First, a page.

Extreme fluctuations in area of occupancy (AOO):NoEstimated extent of occurrence (EOO) - km2:10300000
Continuing decline in extent of occurrence (EOO):UnknownExtreme fluctuations in extent of occurrence (EOO):No
Continuing decline in number of locations:Unknown
Extreme fluctuations in the number of locations:No
Upper elevation limit (metres):1000
Range Map:22680186-1

Population [top]

Population:The European population is estimated at 2,850,000-4,610,000 pairs, which equates to 5,700,000-9,220,000 mature individuals. The population in the EU27 is estimated at 1,700,000-2,910,000 pairs, which equates to 3,400,000-5,830,000 mature individuals. For details of national estimates, see the Supplementary Material.

Trend Justification:  In Europe and the EU27 the population size is estimated to be stable. For details of national estimates, see attached PDF.
For further information about this species, see 22680186_anas_platyrhynchos.pdf.
A PDF viewer such as Adobe Reader is required.
Current Population Trend:Stable
Additional data:
Number of mature individuals:5700000-9220000,7220000Continuing decline of mature individuals:Unknown
Extreme fluctuations:NoPopulation severely fragmented:No
Continuing decline in subpopulations:Unknown
Extreme fluctuations in subpopulations:NoAll individuals in one subpopulation:No

Habitat and Ecology [top]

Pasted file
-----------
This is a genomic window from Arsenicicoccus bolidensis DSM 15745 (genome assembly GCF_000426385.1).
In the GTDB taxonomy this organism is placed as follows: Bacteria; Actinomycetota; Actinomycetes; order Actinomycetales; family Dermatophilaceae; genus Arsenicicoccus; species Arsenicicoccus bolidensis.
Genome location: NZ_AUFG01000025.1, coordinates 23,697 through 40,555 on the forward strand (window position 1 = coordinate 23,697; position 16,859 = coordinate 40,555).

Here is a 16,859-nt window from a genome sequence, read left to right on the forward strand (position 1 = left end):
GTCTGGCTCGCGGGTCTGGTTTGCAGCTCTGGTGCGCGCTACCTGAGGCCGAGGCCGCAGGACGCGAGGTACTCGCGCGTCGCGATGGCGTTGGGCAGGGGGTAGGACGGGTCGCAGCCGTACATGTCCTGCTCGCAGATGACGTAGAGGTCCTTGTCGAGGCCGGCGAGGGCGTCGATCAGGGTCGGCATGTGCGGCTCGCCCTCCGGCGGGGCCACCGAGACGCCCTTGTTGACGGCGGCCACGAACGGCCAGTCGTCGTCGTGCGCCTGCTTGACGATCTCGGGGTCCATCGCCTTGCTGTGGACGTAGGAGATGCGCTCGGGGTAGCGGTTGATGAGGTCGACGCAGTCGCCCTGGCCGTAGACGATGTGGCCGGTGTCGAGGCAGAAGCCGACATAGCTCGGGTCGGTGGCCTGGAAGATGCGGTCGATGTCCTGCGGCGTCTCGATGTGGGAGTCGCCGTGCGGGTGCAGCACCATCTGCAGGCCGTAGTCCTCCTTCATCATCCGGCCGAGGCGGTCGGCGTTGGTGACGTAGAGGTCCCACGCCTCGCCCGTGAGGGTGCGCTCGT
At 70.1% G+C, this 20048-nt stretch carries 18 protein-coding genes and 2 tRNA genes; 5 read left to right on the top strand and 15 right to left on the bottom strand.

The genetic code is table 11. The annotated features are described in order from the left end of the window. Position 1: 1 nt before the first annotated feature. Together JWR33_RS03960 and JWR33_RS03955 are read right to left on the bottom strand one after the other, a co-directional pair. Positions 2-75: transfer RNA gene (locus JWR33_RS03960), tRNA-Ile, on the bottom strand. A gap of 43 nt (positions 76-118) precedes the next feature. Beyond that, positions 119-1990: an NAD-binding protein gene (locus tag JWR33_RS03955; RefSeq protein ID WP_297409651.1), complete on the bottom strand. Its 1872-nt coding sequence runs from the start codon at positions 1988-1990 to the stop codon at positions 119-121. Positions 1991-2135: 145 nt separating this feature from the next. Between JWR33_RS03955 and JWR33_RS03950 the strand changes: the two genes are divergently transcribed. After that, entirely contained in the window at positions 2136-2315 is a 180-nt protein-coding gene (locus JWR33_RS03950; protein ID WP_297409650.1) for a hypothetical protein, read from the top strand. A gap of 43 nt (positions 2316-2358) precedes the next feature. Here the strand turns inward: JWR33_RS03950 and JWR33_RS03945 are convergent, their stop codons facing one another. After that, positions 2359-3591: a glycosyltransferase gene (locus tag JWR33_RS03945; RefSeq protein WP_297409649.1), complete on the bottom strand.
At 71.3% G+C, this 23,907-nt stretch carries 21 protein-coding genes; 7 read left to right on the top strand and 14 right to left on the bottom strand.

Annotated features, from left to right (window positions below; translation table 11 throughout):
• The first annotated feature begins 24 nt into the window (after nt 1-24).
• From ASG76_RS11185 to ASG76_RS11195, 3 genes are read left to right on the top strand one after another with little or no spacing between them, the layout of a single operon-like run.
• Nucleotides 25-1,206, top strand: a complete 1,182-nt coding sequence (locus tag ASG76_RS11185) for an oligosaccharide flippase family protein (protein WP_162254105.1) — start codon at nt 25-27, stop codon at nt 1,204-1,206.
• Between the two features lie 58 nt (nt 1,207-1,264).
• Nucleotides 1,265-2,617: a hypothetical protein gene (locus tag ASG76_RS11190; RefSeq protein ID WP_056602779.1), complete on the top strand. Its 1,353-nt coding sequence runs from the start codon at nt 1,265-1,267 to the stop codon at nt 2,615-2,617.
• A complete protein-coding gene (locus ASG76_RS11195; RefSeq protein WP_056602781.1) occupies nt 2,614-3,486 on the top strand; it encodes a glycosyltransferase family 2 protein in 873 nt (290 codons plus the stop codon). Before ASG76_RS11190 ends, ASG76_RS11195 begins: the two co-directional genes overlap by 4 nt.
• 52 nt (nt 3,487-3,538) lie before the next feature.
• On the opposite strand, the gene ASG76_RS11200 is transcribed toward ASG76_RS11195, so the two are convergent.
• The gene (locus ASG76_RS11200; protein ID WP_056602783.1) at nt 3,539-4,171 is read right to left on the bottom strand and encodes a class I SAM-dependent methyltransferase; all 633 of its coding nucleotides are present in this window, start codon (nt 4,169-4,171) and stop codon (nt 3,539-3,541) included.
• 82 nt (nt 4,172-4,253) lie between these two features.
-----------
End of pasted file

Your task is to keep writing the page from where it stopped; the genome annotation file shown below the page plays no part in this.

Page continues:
Habitat and Ecology:The species occurs in almost every wetland type, although it generally avoids fast-flowing, oligotrophic (Carboneras and Kirwan 2014), deep, exposed, rough, rockbound waters and hard unvegetated areas such as rocky ground, sand dunes and artificial surfacing (Snow and Perrins 1998). It requires water less than 1 m deep for foraging (Snow and Perrins 1998) and shows a preference for freshwater habitats (Madge and Burn 1988). Habitats commonly frequented include flooded swampy woodlands, seasonal floodlands (Snow and Perrins 1998), wet grassy swamps and meadows, oxbow lakes (Flint et al. 1984), open waters with mudflats, banks or spits, irrigation networks, reservoirs, ornamental waters (Carboneras and Kirwan 2014), canals and sewage farms (Snow and Perrins 1998). During the winter the species may also be found in saline habitats along the coast (Madge and Burn 1988) where water is shallow, fairly sheltered and within sight of land (Snow and Perrins 1998). The species breeds between March and June although the exact timing varies with latitude (Madge and Burn 1988). The nest is a shallow depression (Snow and Perrins 1998) or bowl of vegetation that can be situated in many different locations such as within vegetation on the ground, in natural tree cavities (Carboneras and Kirwan 2014), under fallen dead wood, on tree stumps and even in abandoned nests of other species (Flint et al. 1984). Clutch size is generally nine to thirteen eggs. The species is omnivorous and opportunistic, feeding on seeds and the vegetative parts of aquatic and terrestrial plants, as well as terrestrial and aquatic invertebrates such as insects, molluscs, crustaceans, worms and occasionally amphibians and fish (Carboneras and Kirwan 2014). In temperate regions breeding populations of this species are sedentary or dispersive, often making local movements during severe weather (Scott and Rose 1996). Other populations are fully migratory (Kear 2005).